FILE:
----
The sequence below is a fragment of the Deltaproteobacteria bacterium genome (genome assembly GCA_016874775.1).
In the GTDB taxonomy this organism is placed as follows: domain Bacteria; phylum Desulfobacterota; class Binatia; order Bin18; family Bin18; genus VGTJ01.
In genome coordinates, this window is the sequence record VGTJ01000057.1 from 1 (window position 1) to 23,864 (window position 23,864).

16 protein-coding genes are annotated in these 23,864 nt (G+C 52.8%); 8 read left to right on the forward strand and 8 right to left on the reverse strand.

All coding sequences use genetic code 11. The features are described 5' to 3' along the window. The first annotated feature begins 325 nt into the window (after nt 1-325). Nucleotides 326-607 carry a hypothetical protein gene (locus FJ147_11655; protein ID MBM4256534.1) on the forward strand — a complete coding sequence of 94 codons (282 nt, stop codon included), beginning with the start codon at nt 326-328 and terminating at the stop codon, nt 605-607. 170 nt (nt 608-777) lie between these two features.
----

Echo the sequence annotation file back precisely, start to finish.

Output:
The sequence below is a fragment of the Deltaproteobacteria bacterium genome (genome assembly GCA_016874775.1).
In the GTDB taxonomy this organism is placed as follows: domain Bacteria; phylum Desulfobacterota; class Binatia; order Bin18; family Bin18; genus VGTJ01.
In genome coordinates, this window is the sequence record VGTJ01000057.1 from 1 (window position 1) to 23,864 (window position 23,864).

16 protein-coding genes are annotated in these 23,864 nt (G+C 52.8%); 8 read left to right on the forward strand and 8 right to left on the reverse strand.

All coding sequences use genetic code 11. The features are described 5' to 3' along the window. The first annotated feature begins 325 nt into the window (after nt 1-325). Nucleotides 326-607 carry a hypothetical protein gene (locus FJ147_11655; protein ID MBM4256534.1) on the forward strand — a complete coding sequence of 94 codons (282 nt, stop codon included), beginning with the start codon at nt 326-328 and terminating at the stop codon, nt 605-607. 170 nt (nt 608-777) lie between these two features.